# Why is it that SVD routines on nearly square matrices run significantly faster than if the matrix was highly non square?

In Python / Matlab, if you run a routine for SVD on a significantly non-square matrix, X, such as X.shape = (2,15000) you will get significantly longer run time than on a matrix with X.shape = (800,1000), even though 2*15000 = 30000, and 800*1000=800000.

That is the second matrix clearly has much more terms with which to iterate through than the first matrix yet it is computed faster in standard LAPACK computational routines.

I've tried to look through some big-O complexity analyses, since I believe LAPACK's dgeSVD subroutine is using a series of bi-diagonalization and Househoulder transformations:

https://www.netlib.org/lapack/explore-html/d1/d7e/group__double_g_esing_ga84fdf22a62b12ff364621e4713ce02f2.html

But it is confusing to know exactly what it is up to since in their recent paper, they point various small tweaks that have been made over the years which makes me forming a proper conclusion as to why I have my observation as above.

https://www.netlib.org/utk/people/JackDongarra/PAPERS/siam-svd-2018.pdf

I would've thought if matrices were no square, surely they would be placed under the same routine (for example). Then the matrix with fundamentally more parameters to iterate through should take longer than the "smaller" in terms of parameter count, matrix. Or it could be that they are indeed passed through the same subroutines but the difference in matrix size could be making a larger impact than I thought (I'm thinking too naive).

Any help on intuition / links / explanations would be greatly appreciated.

EDIT:

For reference on my PC:

 a = time.time()
X = np.random.randn(800,1000)
_,_,_ = np.linalg.svd(X)
b = time.time()
print(b-a)

a = time.time()
X = np.random.randn(1000,800)
_,_,_ = np.linalg.svd(X)
b = time.time()
print(b-a)

a = time.time()
X = np.random.randn(2,15000)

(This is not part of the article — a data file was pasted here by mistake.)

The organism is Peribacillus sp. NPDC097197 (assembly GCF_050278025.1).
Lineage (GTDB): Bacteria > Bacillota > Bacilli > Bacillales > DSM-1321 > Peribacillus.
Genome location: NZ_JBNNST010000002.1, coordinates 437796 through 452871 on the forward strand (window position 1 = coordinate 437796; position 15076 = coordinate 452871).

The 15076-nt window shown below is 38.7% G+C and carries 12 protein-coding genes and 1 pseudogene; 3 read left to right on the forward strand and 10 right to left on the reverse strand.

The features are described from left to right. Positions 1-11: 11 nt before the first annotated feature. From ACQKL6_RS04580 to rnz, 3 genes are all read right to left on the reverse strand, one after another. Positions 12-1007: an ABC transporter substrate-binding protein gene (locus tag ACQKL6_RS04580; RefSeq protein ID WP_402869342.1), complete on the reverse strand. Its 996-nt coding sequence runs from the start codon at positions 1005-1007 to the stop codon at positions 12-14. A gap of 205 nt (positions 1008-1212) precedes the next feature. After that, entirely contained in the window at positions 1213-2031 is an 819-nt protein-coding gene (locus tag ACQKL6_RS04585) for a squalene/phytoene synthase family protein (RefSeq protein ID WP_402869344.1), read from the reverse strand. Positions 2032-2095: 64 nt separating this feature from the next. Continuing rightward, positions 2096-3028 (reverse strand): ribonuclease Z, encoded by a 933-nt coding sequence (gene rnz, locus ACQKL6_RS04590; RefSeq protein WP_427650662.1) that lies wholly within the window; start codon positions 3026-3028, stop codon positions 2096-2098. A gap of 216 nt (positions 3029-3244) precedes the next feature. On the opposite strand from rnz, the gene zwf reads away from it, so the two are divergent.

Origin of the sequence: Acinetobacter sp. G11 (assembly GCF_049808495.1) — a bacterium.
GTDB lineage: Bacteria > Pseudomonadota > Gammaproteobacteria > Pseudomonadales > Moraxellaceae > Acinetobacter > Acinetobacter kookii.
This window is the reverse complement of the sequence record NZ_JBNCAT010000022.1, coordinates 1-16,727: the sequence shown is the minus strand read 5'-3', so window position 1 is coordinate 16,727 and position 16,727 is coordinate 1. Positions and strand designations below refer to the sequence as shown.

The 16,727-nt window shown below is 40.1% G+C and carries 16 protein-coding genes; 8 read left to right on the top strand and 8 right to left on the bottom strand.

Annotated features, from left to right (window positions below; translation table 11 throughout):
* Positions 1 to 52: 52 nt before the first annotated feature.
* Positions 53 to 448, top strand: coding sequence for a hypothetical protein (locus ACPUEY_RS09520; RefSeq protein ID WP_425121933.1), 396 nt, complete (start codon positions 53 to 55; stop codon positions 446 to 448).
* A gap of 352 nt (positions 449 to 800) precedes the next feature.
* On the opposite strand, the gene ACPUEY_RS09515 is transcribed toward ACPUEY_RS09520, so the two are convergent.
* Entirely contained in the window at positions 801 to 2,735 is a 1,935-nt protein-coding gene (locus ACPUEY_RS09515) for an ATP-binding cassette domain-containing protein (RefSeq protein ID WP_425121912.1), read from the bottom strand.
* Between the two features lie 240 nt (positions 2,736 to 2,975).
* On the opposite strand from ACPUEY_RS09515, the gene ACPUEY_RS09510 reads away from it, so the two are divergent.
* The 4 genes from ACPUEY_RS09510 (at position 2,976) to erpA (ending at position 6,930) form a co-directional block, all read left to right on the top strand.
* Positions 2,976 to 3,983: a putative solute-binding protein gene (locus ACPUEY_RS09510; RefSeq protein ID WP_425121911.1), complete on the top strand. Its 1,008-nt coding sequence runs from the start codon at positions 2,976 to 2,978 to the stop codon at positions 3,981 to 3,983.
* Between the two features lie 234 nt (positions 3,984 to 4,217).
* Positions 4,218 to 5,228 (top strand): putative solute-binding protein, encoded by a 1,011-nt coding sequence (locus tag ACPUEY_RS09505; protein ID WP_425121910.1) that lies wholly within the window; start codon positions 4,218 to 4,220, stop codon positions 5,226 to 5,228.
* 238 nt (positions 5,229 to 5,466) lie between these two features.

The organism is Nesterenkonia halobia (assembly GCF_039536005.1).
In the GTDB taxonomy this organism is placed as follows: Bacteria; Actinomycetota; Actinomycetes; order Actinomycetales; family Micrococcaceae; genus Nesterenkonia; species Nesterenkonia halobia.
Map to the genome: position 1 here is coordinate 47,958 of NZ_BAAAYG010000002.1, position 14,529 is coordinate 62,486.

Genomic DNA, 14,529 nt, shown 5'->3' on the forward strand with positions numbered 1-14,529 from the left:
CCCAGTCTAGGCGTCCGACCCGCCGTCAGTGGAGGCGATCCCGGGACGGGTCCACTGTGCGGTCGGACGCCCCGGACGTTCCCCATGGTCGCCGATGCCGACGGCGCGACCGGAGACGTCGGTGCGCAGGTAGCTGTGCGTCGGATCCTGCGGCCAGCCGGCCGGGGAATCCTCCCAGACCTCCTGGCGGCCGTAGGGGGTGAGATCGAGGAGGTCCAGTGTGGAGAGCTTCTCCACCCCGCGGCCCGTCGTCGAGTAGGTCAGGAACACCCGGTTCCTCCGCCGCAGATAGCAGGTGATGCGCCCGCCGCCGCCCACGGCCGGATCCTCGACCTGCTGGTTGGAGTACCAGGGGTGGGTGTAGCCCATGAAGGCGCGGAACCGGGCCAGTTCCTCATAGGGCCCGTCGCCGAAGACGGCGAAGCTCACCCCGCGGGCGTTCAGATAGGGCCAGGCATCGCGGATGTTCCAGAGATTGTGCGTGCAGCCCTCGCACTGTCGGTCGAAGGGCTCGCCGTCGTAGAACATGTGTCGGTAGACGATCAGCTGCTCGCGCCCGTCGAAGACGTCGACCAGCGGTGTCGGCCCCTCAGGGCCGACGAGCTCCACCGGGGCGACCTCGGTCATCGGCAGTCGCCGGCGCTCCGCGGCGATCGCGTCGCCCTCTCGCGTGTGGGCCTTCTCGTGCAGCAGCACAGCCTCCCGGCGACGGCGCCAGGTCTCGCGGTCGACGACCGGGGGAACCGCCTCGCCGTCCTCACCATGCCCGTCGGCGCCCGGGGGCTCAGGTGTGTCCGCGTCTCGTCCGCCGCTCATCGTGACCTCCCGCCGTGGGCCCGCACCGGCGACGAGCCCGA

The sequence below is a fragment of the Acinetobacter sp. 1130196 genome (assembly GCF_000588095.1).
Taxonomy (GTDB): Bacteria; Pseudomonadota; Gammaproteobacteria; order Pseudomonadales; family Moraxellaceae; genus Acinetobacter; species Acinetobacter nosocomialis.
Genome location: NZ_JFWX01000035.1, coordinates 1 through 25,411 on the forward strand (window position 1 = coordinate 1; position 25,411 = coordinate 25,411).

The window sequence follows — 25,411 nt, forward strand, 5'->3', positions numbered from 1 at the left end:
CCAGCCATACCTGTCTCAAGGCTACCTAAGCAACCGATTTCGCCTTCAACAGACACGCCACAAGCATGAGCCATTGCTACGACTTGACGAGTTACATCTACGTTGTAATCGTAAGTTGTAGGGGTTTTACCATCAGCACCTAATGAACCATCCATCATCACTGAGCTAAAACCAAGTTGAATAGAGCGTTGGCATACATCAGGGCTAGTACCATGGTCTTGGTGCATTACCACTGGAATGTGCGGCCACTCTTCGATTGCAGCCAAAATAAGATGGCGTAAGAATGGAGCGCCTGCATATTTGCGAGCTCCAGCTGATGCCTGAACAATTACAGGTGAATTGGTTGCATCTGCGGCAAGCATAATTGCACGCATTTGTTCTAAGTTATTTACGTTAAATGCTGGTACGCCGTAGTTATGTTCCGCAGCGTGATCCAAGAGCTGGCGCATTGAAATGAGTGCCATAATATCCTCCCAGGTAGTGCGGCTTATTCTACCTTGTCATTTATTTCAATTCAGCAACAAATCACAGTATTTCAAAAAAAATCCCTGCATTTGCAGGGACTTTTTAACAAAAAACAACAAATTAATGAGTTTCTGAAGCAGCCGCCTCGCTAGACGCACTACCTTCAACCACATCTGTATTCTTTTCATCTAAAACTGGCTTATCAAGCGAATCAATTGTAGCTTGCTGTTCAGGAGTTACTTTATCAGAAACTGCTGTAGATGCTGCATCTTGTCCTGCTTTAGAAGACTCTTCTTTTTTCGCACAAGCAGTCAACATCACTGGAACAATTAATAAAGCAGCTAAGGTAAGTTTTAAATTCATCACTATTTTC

_,_,_ = np.linalg.svd(X)
b = time.time()
print(b-a)

a = time.time()
X = np.random.randn(15000,2)
_,_,_ = np.linalg.svd(X)
b = time.time()
print(b-a)


Has output (seconds):

0.6534378528594971

0.6089930534362793

2.464693069458008

2.5114269256591797

• In general you shouldn't include the random matrix generation in your timing. Nov 9, 2023 at 12:47
• Thanks for the comments. Updated the math error Nov 10, 2023 at 2:32

You are asking for a full (dense) SVD, which also needs to generate the unitary components of $$U$$ and $$V$$ which correspond with the null space of your input.

for the $$1000 \times 800$$ case, your input has $$800000$$ entries, while the output has $$1000^2 + 800 + 800^2 = 1640800$$ entries for a total of $$2440800$$ entries.

For the $$15000 \times 2$$ case, your input has $$30000$$ entries, while the output has $$15000^2 + 2 + 2^2 = 225000006$$ entries for a total of $$225030006$$ entries.

There is several orders of magnitude more work required to SVD decompose the highly rectangular matrix than the nearly square one.

If you can get away with a reduced SVD, you can pass full_matrices=False and now the amount of work required for the reduced SVD is significantly smaller for the $$15000 \times 2$$ matrix vs. the $$1000 \times 800$$ matrix.

Edit:

For the above analysis I just counted the number of entries in the input and output.

A full SVD has $$U$$ as an $$M\times M$$ matrix, $$\Sigma$$ is a diagonal matrix which has a maximum of $$\min(M,N)$$ non-zero entries along the diagonal, and $$V$$ is a $$N \times N$$ matrix.

In general, SVD algorithms usually follow the following mold (assume $$M \ge N$$):

1. Compute the eigendecomposition $$A^* A = V \Sigma^* \Sigma V^*$$. This step is $$O(M N^2 + N^3)$$.
2. Solve $$U \Sigma = A V$$ for $$U$$. This step is $$O(M^3)$$.

So our total complexity is $$O(M^3 + M N^2 + N^3) = O(M^3)$$. If we have the reverse situation where $$M < N$$, we can perform the process in a slightly different fashion to get the complexity $$O(M^3 + M^2 N + N^3) = O(N^3)$$.

See Trefethan and Bau lecture 31 for algorithms on how to compute SVDs.

• Thanks for the reply! Could you verify why the generation of these unitary components results in a (time complexity?) calculation such as $1000^2+800+800^2$? And if possible also just a reference link on these unitary component generations and its link to the time complexity calculation? Nov 10, 2023 at 2:36